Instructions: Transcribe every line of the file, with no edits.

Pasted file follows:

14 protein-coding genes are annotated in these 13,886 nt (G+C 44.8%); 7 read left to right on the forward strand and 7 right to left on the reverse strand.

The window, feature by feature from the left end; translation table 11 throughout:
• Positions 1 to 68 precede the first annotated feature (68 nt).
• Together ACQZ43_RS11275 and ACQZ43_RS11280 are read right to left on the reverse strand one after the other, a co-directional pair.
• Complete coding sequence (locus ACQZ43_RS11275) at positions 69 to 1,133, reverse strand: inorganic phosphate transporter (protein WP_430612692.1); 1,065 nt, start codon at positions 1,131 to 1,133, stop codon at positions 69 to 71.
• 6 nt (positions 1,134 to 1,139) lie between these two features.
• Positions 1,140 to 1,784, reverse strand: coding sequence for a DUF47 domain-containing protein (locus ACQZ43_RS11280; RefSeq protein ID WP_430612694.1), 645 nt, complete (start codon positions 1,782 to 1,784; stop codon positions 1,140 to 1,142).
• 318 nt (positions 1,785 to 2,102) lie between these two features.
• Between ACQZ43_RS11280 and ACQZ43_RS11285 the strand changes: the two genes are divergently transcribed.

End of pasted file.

14 protein-coding genes are annotated in these 13,886 nt (G+C 44.8%); 7 read left to right on the forward strand and 7 right to left on the reverse strand.

The window, feature by feature from the left end; translation table 11 throughout:
• Positions 1 to 68 precede the first annotated feature (68 nt).
• Together ACQZ43_RS11275 and ACQZ43_RS11280 are read right to left on the reverse strand one after the other, a co-directional pair.
• Complete coding sequence (locus ACQZ43_RS11275) at positions 69 to 1,133, reverse strand: inorganic phosphate transporter (protein WP_430612692.1); 1,065 nt, start codon at positions 1,131 to 1,133, stop codon at positions 69 to 71.
• 6 nt (positions 1,134 to 1,139) lie between these two features.
• Positions 1,140 to 1,784, reverse strand: coding sequence for a DUF47 domain-containing protein (locus ACQZ43_RS11280; RefSeq protein ID WP_430612694.1), 645 nt, complete (start codon positions 1,782 to 1,784; stop codon positions 1,140 to 1,142).
• 318 nt (positions 1,785 to 2,102) lie between these two features.
• Between ACQZ43_RS11280 and ACQZ43_RS11285 the strand changes: the two genes are divergently transcribed.